If you’re trying to increase your business’s cash flow, start by reviewing your sales prospecting process.
Prospecting, relationships, business growth and cash flow are all closely connected in the relationship economy.
It’s common knowledge that having meaningful customer relationships can support business growth by generating consistent sales and cultivating loyal customers. In turn, this can create positive cash flow for your business.
Prospecting can also impact your cash flow. If your team has a system to consistently bring qualified prospects into your sales pipeline, you can expect to reliably bring in new customers, which will increase your cash flow. However, if your prospecting process is outdated, you may see your cash flow suffer.
Redefine your ideal prospect for the relationship economy
The first step for finding qualified prospects is defining who they are. This ensures that you and your sales representatives know what you’re looking for in a potential client. By developing a clear set of criteria, you can help your sales reps streamline their efforts and focus their time on prospects who are likely to convert.
Generally speaking, an ideal prospect is someone who sees value in your offer, has the budget to pay, and stands to benefit from the results your business can confidently deliver.
If you haven’t reviewed your ideal prospect criteria since the pandemic, now is the time to do so. As the relationship economy becomes more prevalent than ever, you may find that who your ideal prospect is and how they want to be sold to has changed.
Begin by examining your historical customer data and consider these questions:
- Which business or industry has the highest conversion rate?
- Which customers have the shortest sales cycles?
- What are some common attributes ideal customers share? (This may include things like their industry, job title, location, etc.)
- Which customers have the highest lifetime order value?
By analyzing this data, you’ll gain a clear profile of your ideal prospect’s priorities, buying habits and patterns. You’ll also learn how (or if) the pandemic has changed them.
Update your sales pitch and marketing materials
The next step is to review and update your sales pitch and marketing materials. In today’s relationship economy, buyers are savvier than ever before — and they are demanding a more personal and relationship-driven sales approach.
The pandemic has also increased the demand for virtual meetings, sales videos and easily accessible digital marketing materials.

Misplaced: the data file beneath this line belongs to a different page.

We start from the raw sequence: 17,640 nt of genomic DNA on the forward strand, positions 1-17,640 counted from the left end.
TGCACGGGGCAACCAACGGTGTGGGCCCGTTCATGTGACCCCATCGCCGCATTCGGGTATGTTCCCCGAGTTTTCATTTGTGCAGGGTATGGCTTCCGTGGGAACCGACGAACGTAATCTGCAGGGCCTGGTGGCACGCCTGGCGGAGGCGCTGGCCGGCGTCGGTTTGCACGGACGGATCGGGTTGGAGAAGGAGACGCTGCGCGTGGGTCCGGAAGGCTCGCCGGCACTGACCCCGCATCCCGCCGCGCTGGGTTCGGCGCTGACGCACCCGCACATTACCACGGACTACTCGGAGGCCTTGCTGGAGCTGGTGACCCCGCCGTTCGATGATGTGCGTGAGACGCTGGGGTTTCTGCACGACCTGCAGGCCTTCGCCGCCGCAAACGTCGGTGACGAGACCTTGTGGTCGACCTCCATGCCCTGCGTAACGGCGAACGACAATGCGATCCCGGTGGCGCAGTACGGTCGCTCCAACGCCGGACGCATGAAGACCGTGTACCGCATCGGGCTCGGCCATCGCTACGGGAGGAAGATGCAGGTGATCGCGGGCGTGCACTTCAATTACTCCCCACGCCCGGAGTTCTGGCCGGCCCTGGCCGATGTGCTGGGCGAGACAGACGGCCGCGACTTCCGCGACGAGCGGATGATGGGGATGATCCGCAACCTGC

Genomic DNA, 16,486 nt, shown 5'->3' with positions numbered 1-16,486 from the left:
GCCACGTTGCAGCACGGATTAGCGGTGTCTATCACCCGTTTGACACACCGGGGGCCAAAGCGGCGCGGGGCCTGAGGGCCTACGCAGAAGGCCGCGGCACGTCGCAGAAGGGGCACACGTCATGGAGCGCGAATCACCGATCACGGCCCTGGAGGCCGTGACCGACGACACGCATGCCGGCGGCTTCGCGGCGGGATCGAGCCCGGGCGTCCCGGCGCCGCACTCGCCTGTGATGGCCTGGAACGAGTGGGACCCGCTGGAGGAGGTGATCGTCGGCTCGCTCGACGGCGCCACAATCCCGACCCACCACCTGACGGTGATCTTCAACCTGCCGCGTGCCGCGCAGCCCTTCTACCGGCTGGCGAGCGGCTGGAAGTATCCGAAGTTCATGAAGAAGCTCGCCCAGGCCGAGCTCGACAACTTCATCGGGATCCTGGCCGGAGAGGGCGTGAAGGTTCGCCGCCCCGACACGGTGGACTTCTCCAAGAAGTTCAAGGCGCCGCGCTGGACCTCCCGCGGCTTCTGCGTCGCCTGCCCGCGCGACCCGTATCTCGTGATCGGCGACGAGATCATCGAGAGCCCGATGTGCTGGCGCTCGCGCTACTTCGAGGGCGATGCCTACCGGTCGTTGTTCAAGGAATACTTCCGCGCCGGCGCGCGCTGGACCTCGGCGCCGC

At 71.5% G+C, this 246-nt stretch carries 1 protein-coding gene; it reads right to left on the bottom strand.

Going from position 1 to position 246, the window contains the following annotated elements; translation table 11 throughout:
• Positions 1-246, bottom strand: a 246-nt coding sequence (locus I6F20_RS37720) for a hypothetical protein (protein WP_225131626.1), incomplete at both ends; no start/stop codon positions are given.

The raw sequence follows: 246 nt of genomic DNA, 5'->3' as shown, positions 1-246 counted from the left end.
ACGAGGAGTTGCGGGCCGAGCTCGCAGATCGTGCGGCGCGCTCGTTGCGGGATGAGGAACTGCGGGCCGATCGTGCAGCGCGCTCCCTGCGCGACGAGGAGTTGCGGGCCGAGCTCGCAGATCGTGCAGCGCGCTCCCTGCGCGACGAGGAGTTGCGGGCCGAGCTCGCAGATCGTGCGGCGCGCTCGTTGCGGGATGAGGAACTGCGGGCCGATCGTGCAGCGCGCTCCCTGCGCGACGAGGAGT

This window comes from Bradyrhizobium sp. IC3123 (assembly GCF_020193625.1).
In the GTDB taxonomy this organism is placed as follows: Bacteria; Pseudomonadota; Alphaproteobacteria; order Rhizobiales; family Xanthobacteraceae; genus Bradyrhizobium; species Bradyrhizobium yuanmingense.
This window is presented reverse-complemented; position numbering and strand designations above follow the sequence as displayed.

Every business needs to consider how they can cultivate meaningful relationships with their customers. Customers who enjoy their experience and feel valued will become repeat patrons and help create steady cash flow for your company by telling others about their great experience.
Prospecting and selling need to go beyond a transactional focus. It is now about creating a true feeling of connection in the sales cycle, being responsive and following through when it matters. Though this shift can create a longer sales cycle, by focusing on these pillars you can strengthen bonds and, ultimately, improve your prospecting results.
Don’t let your working capital hold you back
It’s critical that your working capital can support how your prospects want to be sold to, and what your customers expect of ongoing service levels. For example, in today’s economy, offering flexible payment terms can go a long way in establishing a more personalized experience for each customer, or you may need to fund a new digital sales strategy to help support your updated sales prospecting process.
In the case of Ray Bowman, owner of tree clearing company Rayzor Edge Tree Service and a client of Liquid Capital, he discovered that he needed to balance his corporate client’s needs for longer invoice payment terms with his need to consistently pay his contractors. This led him to seek funding beyond traditional bank loans.
By working with Liquid Capital, Bowman leveraged invoice factoring to help strengthen his relationships with his subcontractors, meet his corporate clients’ needs and have the cash flow to support his working capital needs.
Create repeat business
In the relationship economy, every business needs to consider how they can cultivate meaningful relationships with their customers.
Customers who enjoy their experience and feel valued will become repeat patrons and help create steady cash flow. And it all begins with making sure your sales team is doubling down on creating long-term relationships with customers from the moment they become a prospect.